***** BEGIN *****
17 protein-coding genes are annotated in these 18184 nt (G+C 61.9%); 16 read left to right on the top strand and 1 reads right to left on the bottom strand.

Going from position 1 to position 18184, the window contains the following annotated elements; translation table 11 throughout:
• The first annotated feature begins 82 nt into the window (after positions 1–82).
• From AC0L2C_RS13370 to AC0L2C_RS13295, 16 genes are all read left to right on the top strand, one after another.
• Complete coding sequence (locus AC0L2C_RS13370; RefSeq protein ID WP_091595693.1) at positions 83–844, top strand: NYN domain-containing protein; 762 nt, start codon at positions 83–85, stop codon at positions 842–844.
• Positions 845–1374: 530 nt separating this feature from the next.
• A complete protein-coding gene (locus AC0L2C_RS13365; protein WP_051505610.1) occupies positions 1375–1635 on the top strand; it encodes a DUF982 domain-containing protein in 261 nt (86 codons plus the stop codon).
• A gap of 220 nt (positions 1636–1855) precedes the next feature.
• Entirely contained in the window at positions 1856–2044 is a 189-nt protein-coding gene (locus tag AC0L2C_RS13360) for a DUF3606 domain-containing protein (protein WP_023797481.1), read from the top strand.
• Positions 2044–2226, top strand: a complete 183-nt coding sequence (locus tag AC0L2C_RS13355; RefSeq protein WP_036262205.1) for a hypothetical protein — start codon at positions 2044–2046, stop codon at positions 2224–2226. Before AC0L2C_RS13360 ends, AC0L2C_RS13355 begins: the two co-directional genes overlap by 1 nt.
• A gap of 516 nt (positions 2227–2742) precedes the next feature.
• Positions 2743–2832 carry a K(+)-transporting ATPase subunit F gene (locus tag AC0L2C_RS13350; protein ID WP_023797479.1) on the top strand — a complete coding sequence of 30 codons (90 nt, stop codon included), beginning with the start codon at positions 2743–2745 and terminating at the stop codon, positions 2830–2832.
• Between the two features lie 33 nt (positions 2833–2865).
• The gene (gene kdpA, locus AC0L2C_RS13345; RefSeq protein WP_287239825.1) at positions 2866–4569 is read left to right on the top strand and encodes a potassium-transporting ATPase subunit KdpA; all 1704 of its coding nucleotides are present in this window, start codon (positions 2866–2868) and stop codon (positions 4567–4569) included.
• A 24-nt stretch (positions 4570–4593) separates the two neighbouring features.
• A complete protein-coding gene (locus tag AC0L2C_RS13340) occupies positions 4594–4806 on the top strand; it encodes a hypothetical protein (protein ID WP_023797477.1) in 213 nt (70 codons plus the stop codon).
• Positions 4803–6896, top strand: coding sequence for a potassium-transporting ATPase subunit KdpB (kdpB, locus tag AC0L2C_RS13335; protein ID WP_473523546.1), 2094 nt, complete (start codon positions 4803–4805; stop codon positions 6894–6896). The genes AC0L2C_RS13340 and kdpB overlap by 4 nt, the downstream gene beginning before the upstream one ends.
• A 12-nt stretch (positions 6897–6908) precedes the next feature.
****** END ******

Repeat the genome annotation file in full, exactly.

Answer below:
17 protein-coding genes are annotated in these 18184 nt (G+C 61.9%); 16 read left to right on the top strand and 1 reads right to left on the bottom strand.

Going from position 1 to position 18184, the window contains the following annotated elements; translation table 11 throughout:
• The first annotated feature begins 82 nt into the window (after positions 1–82).
• From AC0L2C_RS13370 to AC0L2C_RS13295, 16 genes are all read left to right on the top strand, one after another.
• Complete coding sequence (locus AC0L2C_RS13370; RefSeq protein ID WP_091595693.1) at positions 83–844, top strand: NYN domain-containing protein; 762 nt, start codon at positions 83–85, stop codon at positions 842–844.
• Positions 845–1374: 530 nt separating this feature from the next.
• A complete protein-coding gene (locus AC0L2C_RS13365; protein WP_051505610.1) occupies positions 1375–1635 on the top strand; it encodes a DUF982 domain-containing protein in 261 nt (86 codons plus the stop codon).
• A gap of 220 nt (positions 1636–1855) precedes the next feature.
• Entirely contained in the window at positions 1856–2044 is a 189-nt protein-coding gene (locus tag AC0L2C_RS13360) for a DUF3606 domain-containing protein (protein WP_023797481.1), read from the top strand.
• Positions 2044–2226, top strand: a complete 183-nt coding sequence (locus tag AC0L2C_RS13355; RefSeq protein WP_036262205.1) for a hypothetical protein — start codon at positions 2044–2046, stop codon at positions 2224–2226. Before AC0L2C_RS13360 ends, AC0L2C_RS13355 begins: the two co-directional genes overlap by 1 nt.
• A gap of 516 nt (positions 2227–2742) precedes the next feature.
• Positions 2743–2832 carry a K(+)-transporting ATPase subunit F gene (locus tag AC0L2C_RS13350; protein ID WP_023797479.1) on the top strand — a complete coding sequence of 30 codons (90 nt, stop codon included), beginning with the start codon at positions 2743–2745 and terminating at the stop codon, positions 2830–2832.
• Between the two features lie 33 nt (positions 2833–2865).
• The gene (gene kdpA, locus AC0L2C_RS13345; RefSeq protein WP_287239825.1) at positions 2866–4569 is read left to right on the top strand and encodes a potassium-transporting ATPase subunit KdpA; all 1704 of its coding nucleotides are present in this window, start codon (positions 2866–2868) and stop codon (positions 4567–4569) included.
• A 24-nt stretch (positions 4570–4593) separates the two neighbouring features.
• A complete protein-coding gene (locus tag AC0L2C_RS13340) occupies positions 4594–4806 on the top strand; it encodes a hypothetical protein (protein ID WP_023797477.1) in 213 nt (70 codons plus the stop codon).
• Positions 4803–6896, top strand: coding sequence for a potassium-transporting ATPase subunit KdpB (kdpB, locus tag AC0L2C_RS13335; protein ID WP_473523546.1), 2094 nt, complete (start codon positions 4803–4805; stop codon positions 6894–6896). The genes AC0L2C_RS13340 and kdpB overlap by 4 nt, the downstream gene beginning before the upstream one ends.
• A 12-nt stretch (positions 6897–6908) precedes the next feature.